buildroot - remount rootfs read only problem

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#1
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Hi,

is it possible to mount the rootfs read-only with a system that is created with buildroot?

This was at least possible with a former system based on BSP 2.0.

I'm trying this (immediatelly after bootup is finished):
mount -r -o remount /

The result is:
mount: Mounting /dev/root on / failed: Device or resource busy

Is it possible, in general, to boot the rootfs read-only with a buildroot system?

Regards,
Gerhard

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If you specify 'ro' instead of 'rw' in the bootargs of U-boot you'll get a readonly root.

Markus

Markus

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markus_b wrote:
If you specify 'ro' instead of 'rw' in the bootargs of U-boot you'll get a readonly root.

Markus

ah, I see. Thanks for your reply.

My intention is to have a read-only rootfs after boot-up.
For doing software updates I need to remount the filesystem rw and after the updates remount it ro again.

As mentioned, performing a ro remount was possible with a BSP2.0 based system.
May be the problem lies in using a tmpfs for /dev in the buildroot configuration.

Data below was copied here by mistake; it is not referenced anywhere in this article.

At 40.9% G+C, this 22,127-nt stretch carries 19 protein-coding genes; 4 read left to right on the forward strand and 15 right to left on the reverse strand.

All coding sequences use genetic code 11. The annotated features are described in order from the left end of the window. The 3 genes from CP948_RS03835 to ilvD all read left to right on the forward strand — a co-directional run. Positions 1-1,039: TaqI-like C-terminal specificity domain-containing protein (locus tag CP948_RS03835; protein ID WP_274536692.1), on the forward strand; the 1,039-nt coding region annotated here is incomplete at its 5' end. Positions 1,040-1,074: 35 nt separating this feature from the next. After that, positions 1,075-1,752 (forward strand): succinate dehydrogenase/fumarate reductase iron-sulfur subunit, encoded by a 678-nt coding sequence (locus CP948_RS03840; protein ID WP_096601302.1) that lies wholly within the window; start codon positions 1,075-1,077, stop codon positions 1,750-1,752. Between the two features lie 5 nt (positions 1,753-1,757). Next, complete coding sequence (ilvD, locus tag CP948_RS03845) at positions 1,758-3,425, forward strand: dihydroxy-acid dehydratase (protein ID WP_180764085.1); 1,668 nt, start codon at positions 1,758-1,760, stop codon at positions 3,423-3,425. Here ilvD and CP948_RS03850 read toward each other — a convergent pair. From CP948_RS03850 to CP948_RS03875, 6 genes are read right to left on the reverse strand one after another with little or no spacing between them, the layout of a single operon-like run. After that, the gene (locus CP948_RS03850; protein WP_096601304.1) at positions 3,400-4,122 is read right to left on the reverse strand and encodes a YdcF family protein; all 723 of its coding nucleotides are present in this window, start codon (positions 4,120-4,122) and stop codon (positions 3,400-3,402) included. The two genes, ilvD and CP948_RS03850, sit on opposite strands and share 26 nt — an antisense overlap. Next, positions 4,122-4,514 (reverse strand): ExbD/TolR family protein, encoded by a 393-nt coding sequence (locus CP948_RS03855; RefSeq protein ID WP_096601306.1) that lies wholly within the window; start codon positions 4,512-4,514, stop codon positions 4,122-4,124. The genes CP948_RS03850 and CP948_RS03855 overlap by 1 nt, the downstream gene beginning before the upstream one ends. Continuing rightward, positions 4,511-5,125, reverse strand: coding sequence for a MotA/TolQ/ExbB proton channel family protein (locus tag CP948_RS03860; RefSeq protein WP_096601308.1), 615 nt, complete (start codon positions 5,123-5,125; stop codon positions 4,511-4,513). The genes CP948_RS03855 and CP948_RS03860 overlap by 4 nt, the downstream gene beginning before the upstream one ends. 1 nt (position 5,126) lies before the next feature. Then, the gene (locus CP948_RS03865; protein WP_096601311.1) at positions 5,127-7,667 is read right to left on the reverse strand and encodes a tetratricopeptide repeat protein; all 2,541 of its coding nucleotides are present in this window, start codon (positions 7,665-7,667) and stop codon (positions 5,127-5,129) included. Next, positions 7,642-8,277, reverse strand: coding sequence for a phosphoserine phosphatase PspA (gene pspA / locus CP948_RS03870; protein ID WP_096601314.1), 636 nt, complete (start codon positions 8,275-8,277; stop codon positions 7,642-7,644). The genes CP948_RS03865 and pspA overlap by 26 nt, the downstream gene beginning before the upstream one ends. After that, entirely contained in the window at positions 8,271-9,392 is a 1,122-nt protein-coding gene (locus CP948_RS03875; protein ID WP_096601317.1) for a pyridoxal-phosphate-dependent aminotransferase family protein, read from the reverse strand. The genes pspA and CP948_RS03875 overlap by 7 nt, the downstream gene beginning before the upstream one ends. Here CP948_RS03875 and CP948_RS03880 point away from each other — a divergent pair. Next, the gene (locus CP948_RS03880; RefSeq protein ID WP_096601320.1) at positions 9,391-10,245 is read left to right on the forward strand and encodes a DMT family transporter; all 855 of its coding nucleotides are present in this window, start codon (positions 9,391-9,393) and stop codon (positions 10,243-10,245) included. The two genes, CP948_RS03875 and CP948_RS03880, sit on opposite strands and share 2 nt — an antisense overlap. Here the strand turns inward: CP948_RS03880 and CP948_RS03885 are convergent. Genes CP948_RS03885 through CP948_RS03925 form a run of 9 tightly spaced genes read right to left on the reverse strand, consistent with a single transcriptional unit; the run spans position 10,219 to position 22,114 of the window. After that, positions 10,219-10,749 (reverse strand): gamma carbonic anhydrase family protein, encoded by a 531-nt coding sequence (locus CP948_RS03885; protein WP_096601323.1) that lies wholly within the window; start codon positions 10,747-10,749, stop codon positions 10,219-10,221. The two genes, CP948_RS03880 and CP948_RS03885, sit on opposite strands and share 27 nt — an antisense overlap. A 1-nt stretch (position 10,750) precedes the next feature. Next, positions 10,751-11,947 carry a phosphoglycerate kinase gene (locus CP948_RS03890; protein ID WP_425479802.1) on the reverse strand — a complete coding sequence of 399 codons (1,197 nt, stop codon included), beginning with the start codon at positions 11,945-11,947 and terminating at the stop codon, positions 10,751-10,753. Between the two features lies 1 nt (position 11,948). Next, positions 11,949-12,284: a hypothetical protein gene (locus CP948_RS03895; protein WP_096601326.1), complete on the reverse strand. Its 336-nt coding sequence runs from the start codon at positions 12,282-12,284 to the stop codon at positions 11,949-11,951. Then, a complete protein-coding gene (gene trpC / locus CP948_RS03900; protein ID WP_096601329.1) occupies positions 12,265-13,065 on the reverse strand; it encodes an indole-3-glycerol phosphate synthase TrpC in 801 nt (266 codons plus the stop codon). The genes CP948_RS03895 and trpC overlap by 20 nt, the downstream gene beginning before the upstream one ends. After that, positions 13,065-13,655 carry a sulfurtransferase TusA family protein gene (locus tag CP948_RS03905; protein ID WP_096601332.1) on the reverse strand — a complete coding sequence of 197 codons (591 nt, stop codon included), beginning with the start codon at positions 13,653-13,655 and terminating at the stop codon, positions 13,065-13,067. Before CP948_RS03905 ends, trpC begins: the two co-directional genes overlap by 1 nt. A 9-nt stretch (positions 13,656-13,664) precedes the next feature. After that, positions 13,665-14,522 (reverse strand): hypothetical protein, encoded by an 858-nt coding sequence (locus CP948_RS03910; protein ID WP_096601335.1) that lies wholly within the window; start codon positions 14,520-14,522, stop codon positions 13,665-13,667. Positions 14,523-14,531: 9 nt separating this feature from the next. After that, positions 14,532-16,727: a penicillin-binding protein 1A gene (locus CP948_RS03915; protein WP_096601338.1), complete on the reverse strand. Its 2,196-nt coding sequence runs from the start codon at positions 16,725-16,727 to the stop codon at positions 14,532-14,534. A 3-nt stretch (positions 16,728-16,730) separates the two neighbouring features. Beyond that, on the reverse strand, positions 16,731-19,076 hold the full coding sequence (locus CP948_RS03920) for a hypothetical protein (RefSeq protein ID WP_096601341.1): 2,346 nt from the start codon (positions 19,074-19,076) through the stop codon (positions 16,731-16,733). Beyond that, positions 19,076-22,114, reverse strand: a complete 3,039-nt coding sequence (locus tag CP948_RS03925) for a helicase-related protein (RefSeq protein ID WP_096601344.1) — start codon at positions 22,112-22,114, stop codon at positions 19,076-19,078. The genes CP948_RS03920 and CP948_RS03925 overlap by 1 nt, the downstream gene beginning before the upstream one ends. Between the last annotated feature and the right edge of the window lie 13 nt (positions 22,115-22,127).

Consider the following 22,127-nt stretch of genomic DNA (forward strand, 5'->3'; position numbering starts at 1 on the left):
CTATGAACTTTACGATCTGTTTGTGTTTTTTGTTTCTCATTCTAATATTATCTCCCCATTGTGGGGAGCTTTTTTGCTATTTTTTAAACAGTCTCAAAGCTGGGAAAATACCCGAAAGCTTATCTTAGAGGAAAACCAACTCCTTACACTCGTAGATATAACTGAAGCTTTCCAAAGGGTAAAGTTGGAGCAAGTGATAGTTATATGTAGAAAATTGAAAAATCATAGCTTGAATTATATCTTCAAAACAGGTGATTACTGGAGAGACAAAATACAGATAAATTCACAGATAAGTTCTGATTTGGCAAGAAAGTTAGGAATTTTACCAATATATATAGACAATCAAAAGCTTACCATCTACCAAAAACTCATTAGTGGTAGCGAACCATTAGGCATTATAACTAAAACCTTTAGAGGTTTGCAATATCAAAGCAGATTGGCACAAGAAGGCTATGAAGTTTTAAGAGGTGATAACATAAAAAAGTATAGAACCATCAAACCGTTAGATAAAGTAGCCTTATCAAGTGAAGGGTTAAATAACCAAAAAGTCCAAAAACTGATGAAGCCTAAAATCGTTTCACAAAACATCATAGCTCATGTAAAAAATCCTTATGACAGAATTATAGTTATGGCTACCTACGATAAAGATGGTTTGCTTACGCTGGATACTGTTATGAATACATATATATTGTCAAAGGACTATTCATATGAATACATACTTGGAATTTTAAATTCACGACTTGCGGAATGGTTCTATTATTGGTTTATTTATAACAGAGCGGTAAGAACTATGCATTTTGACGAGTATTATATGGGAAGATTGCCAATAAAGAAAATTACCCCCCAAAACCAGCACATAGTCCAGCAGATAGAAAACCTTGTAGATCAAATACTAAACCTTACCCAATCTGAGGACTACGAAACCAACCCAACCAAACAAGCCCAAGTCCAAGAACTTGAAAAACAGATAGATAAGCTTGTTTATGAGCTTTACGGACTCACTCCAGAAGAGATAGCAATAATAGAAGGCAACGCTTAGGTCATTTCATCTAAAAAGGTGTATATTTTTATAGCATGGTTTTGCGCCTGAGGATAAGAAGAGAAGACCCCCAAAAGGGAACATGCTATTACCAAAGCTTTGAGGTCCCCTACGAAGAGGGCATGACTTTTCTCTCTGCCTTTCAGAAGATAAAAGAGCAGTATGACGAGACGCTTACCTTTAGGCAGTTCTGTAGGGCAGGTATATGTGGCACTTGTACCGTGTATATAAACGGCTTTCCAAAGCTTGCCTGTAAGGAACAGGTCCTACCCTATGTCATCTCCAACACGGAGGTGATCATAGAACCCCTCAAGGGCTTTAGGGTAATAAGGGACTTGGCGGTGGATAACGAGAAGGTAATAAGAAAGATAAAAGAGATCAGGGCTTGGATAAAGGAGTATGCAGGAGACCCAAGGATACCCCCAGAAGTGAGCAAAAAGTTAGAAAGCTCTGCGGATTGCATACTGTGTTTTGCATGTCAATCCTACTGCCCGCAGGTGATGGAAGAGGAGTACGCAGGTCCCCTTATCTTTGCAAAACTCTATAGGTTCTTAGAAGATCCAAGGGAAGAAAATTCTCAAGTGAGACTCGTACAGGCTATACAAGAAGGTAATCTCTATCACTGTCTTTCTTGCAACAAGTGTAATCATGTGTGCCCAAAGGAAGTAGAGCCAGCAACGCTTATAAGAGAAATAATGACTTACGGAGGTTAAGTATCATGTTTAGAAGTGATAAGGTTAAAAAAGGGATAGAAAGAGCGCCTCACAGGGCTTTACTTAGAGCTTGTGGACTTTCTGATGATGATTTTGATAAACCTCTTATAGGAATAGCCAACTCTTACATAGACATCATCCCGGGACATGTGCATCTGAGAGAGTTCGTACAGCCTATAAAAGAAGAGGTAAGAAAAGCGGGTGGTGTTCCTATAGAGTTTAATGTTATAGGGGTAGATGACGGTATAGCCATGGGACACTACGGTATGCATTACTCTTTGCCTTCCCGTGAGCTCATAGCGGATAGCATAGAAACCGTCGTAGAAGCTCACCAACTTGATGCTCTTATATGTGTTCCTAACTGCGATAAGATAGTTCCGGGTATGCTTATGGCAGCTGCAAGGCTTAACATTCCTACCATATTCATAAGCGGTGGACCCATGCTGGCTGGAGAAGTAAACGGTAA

Does anybody have an idea?

Regards,
Gerhard

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suzyq wrote:

For doing software updates I need to remount the filesystem rw and after the updates remount it ro again.
As mentioned, performing a ro remount was possible with a BSP2.0 based system.

I'm having the same problem.
The init scripts of the two versions are different, but are doing more or less the same. Only the tmpfs for /dev is unique to the buildroot version.

I'm quite new to embedded Linux, may be one of the experts can give further help ....

v.m.

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markus_b wrote:
If you specify 'ro' instead of 'rw' in the bootargs of U-boot you'll get a readonly root.

Markus

Unfortunatelly this is not working with the buildroot system.
The boot sequence stops after a
"Warning: unable to open initial console" if the ro option is given.

hce, is there a solution to get a readonly rootfs?

Gerhard

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I had the opposite problem, a ro root, instead of rw, and found it to be that parameter. However, this was with the 'stock' buildroot system from Atmel. My NGW did boot completely, despite the 'ro' root filesystem. After login I could 'remount -oremount,rw /' and got a writeable root.

Markus

Markus

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... solved. The problem was that I was using an older busybox version.
Markus, thanks for your inspiration!

Gerhard